GORE:  Well, for one thing, when the world went into the recession, interest rates were already so low, the only economic policy tool that governments had to try to stimulate the economy was to have stimulus spending.  And the need to build new infrastructure to accommodate the shift away from imported oil on which we have a growing dangerous dependence pushed many countries, including the U.S., to devote a substantial part of that stimulus to a green stimulus.

    Now we have the opportunity to create millions of good new jobs in making this transition, just the retrofitting of homes with better windows and lighting and insulation to save money on their energy bills and put millions of people to work in local communities, in jobs that cannot be outsourced, building the smart grid, building the solar, wind, geothermal, renewable energy systems, planting trees.  These are all job-creators that help to stimulate the economy and produce sustainable growth.

    MITCHELL:  Even if they're net job creators nationally, there are going to be areas in the rust belt -- Michigan, let's say -- where there's a net loss from the effect of doing something, of making a commitment, and of spending billions of dollars to help poor countries adapt, the commitments that are being expected of the president and -- and of the United States government of Copenhagen.

    GORE:  well, I think that the losses of jobs started a long time ago with the outsourcing to other countries for a variety of reasons, including the cheaper labor costs.  It's not -- not because of the response to global warming.

    The response to global warming can bring jobs back.  I'll give you an example.  There is this company called Cardinal Fastener in Ohio that is very broad to have made the bolts for the Golden Gate Bridge and the Statue of Liberty, and they had some hard times.  Now they're hiring people back, making bolts for windmills and these wind farm installations.

    The governor of Michigan, Governor Granholm, is one of the most vigorous advocates of bringing jobs back into the -- some of these rust belt areas that were hard hit years ago, but now see the hope for a renaissance putting people to work building these new renewable energy installations.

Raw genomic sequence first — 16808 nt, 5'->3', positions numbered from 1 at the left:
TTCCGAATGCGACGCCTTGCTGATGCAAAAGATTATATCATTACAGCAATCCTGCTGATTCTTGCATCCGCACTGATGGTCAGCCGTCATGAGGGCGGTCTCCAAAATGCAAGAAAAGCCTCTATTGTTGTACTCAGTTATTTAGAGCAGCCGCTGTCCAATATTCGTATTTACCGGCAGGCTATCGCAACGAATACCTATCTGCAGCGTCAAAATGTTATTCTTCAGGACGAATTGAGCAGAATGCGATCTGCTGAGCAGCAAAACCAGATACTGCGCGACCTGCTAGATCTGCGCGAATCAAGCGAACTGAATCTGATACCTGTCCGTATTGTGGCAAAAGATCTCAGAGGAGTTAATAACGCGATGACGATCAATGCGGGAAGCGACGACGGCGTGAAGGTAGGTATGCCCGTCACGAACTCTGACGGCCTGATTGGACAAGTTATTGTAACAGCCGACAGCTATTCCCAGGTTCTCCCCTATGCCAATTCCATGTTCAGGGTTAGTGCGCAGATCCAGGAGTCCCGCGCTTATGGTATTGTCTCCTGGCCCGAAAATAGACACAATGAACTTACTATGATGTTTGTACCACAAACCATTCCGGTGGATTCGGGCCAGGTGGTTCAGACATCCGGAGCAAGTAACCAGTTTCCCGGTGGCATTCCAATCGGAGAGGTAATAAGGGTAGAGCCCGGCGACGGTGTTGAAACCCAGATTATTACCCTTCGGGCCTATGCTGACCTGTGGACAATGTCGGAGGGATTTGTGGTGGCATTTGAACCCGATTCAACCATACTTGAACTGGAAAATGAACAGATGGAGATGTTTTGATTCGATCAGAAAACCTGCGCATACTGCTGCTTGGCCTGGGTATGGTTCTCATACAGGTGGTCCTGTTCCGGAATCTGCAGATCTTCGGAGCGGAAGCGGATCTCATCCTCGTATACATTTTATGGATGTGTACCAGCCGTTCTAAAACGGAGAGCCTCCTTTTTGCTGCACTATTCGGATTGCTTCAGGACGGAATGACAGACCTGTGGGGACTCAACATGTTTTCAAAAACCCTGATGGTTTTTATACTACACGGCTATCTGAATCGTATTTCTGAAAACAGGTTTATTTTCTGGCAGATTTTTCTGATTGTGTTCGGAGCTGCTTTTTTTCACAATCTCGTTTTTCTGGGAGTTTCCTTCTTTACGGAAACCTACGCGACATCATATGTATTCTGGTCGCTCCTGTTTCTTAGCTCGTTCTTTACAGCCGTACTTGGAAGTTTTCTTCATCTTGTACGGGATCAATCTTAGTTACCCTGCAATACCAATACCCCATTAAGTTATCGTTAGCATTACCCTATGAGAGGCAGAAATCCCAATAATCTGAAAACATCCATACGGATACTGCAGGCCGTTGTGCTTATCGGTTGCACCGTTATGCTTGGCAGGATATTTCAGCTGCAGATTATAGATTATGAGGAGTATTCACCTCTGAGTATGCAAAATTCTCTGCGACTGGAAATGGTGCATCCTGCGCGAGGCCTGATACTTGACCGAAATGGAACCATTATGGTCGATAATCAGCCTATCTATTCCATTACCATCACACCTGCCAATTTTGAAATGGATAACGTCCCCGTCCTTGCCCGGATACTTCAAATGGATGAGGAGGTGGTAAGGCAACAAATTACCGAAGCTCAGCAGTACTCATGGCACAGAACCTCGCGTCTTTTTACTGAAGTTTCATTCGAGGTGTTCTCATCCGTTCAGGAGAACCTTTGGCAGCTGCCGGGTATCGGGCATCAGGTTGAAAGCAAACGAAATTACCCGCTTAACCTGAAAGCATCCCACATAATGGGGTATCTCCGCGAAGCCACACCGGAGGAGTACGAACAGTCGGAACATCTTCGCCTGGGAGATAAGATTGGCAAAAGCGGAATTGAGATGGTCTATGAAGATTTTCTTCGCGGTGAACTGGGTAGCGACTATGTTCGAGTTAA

MITCHELL:  As you note in "Our Choice," there's a real partisan divide when it comes to people's attitudes.

    GORE:  Yes.

    MITCHELL:  The Pew poll that you cite in "Our Choice" says that 75 percent of college-educated Democrats believe humans are responsible; only 19 percent of college-educated Republicans.  How do you figure that?

    GORE:  Yeah, it may be partly because of the tendency for many people to follow their perceived political leaders, and the leadership of the modern Republican Party has really gotten into a global warming denier posture that I think has influenced some people.

    But it -- it should not be a political issue.  It really is a moral issue.  It -- it speaks to the responsibility of the present generation to take steps to safeguard those generations yet to come, because this has now reached the level where, if we were not to act, the consequences already beginning at a low level are predicted to reach catastrophic levels, unless we take steps to prevent it from that.

    MITCHELL:  There's been -- according to the Pew research -- a 20 percent drop in the number of people in the last year -- since 2008, 71 percent believe that humans contributed to global warming.  Now it's only 51 percent.  Do you attribute that to the economic hard times and people focusing inward?

    GORE:  Well, I think that result dovetails with the first one that you cited, because when you look inside that study, virtually 100 percent of those who changed their opinion were conservative Republicans.  And this should be a bipartisan issue.  It used to be.  And the -- the extreme partisanship we've seen in recent years, I think, has affected the way our country has responded to this.